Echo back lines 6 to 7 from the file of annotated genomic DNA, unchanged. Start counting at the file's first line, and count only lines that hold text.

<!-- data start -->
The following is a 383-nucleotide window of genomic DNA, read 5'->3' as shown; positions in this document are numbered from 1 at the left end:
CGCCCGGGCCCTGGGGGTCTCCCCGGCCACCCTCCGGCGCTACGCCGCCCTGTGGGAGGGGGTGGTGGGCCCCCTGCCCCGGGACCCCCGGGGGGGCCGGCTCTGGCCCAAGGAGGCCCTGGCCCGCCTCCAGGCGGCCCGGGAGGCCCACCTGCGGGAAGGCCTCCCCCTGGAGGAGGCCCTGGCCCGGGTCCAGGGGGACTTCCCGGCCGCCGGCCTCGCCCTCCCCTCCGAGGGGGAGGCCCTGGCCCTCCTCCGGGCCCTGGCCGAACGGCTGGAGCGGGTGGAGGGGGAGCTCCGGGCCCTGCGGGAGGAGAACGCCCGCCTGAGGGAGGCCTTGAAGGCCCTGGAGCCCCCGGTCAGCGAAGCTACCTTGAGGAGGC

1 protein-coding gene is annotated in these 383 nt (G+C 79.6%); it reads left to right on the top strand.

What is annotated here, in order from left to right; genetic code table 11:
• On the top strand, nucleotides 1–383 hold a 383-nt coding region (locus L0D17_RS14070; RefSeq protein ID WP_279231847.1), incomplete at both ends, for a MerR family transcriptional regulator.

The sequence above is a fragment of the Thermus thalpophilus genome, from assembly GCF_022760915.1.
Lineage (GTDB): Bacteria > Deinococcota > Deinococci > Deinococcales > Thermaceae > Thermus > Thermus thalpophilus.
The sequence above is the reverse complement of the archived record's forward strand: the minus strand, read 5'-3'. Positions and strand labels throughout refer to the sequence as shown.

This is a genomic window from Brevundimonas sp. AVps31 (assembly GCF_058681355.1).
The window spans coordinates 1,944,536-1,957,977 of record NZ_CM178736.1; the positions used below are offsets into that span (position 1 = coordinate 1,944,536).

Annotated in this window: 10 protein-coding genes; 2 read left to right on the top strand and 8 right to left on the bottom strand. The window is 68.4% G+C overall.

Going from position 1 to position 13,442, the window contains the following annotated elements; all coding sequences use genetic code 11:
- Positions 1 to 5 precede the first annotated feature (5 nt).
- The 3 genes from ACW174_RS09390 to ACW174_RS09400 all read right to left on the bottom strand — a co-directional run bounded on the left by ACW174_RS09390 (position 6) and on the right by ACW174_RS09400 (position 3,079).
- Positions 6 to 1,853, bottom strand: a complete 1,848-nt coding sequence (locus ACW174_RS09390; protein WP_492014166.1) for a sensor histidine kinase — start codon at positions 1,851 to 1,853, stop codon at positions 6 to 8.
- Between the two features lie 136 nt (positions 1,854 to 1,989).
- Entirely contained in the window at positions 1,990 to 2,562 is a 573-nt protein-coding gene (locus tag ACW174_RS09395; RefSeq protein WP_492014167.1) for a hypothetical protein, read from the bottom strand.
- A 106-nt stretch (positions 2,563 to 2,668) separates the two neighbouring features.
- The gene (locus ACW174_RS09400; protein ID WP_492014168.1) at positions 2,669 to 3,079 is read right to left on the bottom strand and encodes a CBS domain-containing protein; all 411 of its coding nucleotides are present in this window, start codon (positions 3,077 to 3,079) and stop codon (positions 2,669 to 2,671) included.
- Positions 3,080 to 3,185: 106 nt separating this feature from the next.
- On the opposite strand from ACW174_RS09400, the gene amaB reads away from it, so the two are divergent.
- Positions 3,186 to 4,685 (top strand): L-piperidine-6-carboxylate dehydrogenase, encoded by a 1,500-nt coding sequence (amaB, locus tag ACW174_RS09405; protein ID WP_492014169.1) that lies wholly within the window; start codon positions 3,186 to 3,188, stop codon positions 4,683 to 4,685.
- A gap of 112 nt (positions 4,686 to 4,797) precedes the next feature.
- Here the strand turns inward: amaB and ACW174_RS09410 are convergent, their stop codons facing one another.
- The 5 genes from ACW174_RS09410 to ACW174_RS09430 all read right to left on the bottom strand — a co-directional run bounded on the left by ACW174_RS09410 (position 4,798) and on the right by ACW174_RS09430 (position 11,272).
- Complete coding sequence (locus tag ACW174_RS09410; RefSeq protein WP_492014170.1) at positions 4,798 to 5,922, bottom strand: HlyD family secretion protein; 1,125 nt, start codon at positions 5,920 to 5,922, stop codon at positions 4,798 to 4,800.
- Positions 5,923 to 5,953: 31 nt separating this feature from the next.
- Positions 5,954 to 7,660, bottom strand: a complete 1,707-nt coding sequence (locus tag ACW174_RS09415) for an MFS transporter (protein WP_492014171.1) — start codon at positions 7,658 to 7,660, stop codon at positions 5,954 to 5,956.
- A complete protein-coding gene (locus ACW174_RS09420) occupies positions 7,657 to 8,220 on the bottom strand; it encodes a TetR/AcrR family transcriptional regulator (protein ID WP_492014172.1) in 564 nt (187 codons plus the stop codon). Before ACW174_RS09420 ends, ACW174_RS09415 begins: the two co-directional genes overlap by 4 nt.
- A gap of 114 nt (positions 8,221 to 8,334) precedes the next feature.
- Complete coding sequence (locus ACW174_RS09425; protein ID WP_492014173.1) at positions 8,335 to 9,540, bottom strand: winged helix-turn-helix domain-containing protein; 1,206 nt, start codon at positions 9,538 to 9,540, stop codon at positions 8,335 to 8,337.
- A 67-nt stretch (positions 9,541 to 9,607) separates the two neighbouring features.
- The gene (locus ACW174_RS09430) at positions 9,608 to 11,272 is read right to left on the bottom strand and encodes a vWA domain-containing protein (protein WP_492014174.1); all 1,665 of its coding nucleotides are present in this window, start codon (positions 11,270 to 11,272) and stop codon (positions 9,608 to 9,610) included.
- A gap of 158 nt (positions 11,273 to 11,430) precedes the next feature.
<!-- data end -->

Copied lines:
The sequence above is a fragment of the Thermus thalpophilus genome, from assembly GCF_022760915.1.
Lineage (GTDB): Bacteria > Deinococcota > Deinococci > Deinococcales > Thermaceae > Thermus > Thermus thalpophilus.